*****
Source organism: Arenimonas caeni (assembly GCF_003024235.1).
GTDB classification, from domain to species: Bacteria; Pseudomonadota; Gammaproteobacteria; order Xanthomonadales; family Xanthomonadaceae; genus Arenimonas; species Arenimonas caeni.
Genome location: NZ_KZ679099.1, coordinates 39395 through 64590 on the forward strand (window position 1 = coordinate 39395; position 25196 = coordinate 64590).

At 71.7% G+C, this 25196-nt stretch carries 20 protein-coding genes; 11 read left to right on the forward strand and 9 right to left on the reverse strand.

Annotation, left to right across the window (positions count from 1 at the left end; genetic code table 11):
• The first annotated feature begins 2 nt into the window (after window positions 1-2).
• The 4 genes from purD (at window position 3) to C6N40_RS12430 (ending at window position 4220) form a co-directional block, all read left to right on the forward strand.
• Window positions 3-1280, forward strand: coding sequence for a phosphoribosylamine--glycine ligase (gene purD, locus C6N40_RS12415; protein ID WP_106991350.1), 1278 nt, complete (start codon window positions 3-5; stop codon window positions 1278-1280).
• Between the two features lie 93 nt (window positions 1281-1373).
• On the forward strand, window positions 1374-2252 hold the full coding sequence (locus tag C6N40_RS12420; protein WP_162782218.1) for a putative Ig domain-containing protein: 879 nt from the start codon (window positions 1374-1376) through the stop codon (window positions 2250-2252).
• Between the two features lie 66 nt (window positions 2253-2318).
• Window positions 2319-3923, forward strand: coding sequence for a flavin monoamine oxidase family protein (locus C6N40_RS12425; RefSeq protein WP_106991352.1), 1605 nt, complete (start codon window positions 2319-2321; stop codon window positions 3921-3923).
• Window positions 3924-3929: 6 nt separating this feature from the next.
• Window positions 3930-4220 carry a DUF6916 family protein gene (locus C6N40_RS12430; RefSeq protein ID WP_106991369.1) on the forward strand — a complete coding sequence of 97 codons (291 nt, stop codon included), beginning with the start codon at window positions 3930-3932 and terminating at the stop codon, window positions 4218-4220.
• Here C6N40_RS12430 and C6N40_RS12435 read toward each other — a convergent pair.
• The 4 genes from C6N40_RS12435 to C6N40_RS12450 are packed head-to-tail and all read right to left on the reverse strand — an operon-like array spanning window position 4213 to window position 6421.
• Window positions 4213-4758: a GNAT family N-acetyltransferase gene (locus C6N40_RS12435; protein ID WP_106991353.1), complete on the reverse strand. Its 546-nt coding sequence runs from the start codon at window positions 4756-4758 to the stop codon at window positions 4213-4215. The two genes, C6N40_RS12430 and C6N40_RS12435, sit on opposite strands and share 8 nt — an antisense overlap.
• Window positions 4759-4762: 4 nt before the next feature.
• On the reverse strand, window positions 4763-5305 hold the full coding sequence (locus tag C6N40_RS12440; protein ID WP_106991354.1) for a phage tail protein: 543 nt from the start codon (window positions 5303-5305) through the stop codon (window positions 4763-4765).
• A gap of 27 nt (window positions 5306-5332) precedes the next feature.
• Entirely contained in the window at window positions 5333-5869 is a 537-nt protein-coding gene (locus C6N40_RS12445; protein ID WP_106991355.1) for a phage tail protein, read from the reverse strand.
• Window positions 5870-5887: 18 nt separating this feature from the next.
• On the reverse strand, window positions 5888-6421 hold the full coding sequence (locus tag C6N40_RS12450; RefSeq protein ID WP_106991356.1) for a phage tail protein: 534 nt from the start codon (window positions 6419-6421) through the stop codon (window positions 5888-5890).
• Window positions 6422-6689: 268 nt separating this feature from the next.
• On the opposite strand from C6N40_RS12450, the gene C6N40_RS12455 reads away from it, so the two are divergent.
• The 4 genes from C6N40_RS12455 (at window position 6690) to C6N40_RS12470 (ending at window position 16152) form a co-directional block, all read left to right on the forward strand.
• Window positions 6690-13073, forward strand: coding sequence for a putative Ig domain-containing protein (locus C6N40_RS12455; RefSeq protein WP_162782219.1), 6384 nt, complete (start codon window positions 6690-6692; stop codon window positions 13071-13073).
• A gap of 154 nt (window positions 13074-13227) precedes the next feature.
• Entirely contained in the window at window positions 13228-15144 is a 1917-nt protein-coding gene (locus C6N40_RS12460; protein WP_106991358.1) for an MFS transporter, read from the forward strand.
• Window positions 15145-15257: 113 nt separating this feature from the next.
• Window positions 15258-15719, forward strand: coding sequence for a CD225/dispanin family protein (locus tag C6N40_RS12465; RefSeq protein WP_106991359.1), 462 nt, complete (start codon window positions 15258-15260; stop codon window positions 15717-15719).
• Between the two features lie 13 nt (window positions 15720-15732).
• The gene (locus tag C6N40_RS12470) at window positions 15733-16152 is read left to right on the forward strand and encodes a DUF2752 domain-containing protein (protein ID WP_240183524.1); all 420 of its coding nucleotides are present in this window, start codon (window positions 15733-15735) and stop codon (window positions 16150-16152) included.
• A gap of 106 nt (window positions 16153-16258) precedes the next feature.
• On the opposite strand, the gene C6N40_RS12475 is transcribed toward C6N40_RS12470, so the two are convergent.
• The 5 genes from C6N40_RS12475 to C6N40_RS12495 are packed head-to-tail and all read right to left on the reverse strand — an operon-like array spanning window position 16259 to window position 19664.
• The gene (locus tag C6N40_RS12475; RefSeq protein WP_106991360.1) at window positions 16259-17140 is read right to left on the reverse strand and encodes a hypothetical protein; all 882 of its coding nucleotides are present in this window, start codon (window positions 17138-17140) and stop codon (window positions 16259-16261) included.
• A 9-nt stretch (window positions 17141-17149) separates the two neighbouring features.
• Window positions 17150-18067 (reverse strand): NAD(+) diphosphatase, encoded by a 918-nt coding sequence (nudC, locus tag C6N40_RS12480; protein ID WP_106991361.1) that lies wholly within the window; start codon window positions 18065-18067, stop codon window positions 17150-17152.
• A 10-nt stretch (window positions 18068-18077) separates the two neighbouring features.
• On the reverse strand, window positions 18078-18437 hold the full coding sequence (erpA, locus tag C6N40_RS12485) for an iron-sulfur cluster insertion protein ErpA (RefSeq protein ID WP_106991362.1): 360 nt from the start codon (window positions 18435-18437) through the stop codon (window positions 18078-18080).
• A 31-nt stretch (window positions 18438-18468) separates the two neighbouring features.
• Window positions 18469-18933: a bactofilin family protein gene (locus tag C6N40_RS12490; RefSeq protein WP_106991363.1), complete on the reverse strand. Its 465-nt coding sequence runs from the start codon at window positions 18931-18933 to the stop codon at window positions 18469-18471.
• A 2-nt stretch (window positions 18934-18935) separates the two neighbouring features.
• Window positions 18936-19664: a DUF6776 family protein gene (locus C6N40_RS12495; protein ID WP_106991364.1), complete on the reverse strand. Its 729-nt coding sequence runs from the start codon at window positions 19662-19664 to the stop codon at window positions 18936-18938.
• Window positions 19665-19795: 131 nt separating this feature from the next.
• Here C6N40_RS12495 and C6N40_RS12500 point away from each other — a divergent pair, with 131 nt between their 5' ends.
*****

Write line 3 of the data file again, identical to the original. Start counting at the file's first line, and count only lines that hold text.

Genome location: NZ_KZ679099.1, coordinates 39395 through 64590 on the forward strand (window position 1 = coordinate 39395; position 25196 = coordinate 64590).